Japan admits it can make atomic bomb

JAPAN'S Prime Minister, Tsutomu Hata, yesterday acknowledged for the first time that his country was able to make nuclear weapons, a statement that will be taken in east Asia as a hint that circumstances could force it to do so.

'It is certainly the case that Japan has the capability to possess nuclear weapons, but has not made them,' Mr Hata told reporters at the Diet (parliament) building. His comment, at a time of tension over North Korea's suspected nuclear programme, reverses a 50-year taboo in the only country to have suffered a nuclear attack, and is likely to cause furious protest inside Japan and in North Korea.

Japan, which has large stockpiles of plutonium and a high level of technological expertise, has long been presumed by outsiders to be capable of building a nuclear weapon. But until yesterday no government official, not to speak of the Prime Minister, has dared to admit that Japan was capable of going nuclear. Tokyo has repeatedly said it would abide by its so-called 'three noes' policy: not to possess, manufacture or introduce nuclear weapons on to its territory. Earlier this year the Independent was denounced in Foreign Ministry press briefings for suggesting that Japan could build a nuclear bomb and supply it with its own missiles.

One of the greatest fears surrounding North Korea's secretive nuclear programme is that it could provoke a regional response - with Japan, South Korea and Taiwan seeking to develop nuclear weapons and starting an even more deadly and unstable arms race than that between the United States and the former Soviet Union. Mr Hata's comments yesterday show how quickly such a prospect could develop if efforts to force North Korea to abandon any nuclear weapons programme it has, and to prove this to its neighbours by allowing full international inspections, are not successful.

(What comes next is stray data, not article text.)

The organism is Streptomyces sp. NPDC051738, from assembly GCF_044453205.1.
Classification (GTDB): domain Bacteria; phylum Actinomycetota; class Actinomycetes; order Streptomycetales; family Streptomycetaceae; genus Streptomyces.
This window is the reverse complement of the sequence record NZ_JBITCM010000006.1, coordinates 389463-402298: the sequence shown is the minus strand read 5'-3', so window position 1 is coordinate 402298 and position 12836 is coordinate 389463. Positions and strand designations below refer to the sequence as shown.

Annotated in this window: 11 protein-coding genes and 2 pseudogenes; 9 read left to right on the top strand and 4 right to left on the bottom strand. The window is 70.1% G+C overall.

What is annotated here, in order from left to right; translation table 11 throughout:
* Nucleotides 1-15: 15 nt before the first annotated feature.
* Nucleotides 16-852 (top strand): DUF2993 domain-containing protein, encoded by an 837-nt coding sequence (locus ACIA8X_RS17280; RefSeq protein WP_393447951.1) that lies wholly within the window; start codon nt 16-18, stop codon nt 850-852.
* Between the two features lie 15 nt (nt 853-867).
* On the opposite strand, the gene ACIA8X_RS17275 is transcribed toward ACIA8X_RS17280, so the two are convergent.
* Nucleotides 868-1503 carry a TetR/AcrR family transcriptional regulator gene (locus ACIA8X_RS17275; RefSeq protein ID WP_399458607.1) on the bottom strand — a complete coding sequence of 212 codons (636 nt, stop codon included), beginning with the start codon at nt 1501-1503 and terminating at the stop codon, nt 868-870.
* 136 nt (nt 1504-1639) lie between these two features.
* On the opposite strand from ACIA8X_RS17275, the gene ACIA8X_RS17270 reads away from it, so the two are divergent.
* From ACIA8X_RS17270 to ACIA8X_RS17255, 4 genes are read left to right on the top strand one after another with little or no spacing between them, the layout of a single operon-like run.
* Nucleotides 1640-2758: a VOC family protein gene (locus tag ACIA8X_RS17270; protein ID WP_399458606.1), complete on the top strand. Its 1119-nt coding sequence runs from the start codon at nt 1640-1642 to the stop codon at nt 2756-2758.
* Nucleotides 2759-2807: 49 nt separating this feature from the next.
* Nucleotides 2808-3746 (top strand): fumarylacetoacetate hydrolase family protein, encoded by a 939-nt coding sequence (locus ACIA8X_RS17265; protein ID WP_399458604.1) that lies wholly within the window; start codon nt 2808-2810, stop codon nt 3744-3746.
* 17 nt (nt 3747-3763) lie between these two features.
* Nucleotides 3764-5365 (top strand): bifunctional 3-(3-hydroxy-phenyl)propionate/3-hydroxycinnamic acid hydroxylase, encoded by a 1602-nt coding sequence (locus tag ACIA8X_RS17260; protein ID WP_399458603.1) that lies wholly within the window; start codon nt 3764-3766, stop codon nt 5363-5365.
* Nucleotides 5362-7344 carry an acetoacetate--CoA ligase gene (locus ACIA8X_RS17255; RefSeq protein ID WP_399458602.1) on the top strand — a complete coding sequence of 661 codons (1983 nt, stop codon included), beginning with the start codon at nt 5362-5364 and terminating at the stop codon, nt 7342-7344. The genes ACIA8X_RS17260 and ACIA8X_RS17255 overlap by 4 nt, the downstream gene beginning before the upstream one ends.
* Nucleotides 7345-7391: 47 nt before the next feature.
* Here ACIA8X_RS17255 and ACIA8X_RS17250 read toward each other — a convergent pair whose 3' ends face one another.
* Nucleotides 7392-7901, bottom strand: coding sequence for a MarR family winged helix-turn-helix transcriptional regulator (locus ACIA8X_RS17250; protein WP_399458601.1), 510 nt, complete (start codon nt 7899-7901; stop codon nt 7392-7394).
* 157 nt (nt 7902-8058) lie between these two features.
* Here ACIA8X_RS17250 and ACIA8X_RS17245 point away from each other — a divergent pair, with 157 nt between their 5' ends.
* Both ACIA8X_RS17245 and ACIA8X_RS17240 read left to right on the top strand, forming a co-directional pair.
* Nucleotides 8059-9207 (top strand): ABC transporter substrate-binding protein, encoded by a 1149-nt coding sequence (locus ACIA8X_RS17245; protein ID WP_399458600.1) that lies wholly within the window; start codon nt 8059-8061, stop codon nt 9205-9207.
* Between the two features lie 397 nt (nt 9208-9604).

Mr Hata was asked in a parliamentary committee meeting by an opposition MP if Japan should confirm to 'other nations' that it can indeed produce nuclear weapons, but refrained from so doing for political reasons. Mr Hata said he 'agreed absolutely' that that was the case. The North Korean nuclear threat has split the Japanese parliament, with conservatives calling for a tough approach to sanctions, while the Socialists repeat their decades-old policy of friendship with the dictatorship of Kim Il Sung.

After the committee meeting, journalists asked Mr Hata to confirm his unprecedented remarks, which he did. Later, however, the chief cabinet secretary, Hiroshi Kumagai, softened the effect of the Prime Minister's words. 'It is not true that Japan is developing nuclear weapons,' said Mr Kumagai. 'Japan limits its use of nuclear energy for peaceful purposes, abstains from military utilisation, and does not try to possess nuclear-weapons technology or knowhow.'

More than 100,000 people were killed in Hiroshima and more than 70,000 in Nagasaki by the atomic bombs dropped by the US in August 1945. Since then, Japanese politicians have used the horrors of Hiroshima and Nagasaki to underline their country's 'peace constitution', which renounces war and the use of force to settle international disputes.

Mr Hata has said his government will support the US call for sanctions against North Korea in the UN Security Council. But the Socialist Party, which holds the balance of seats, opposes them.

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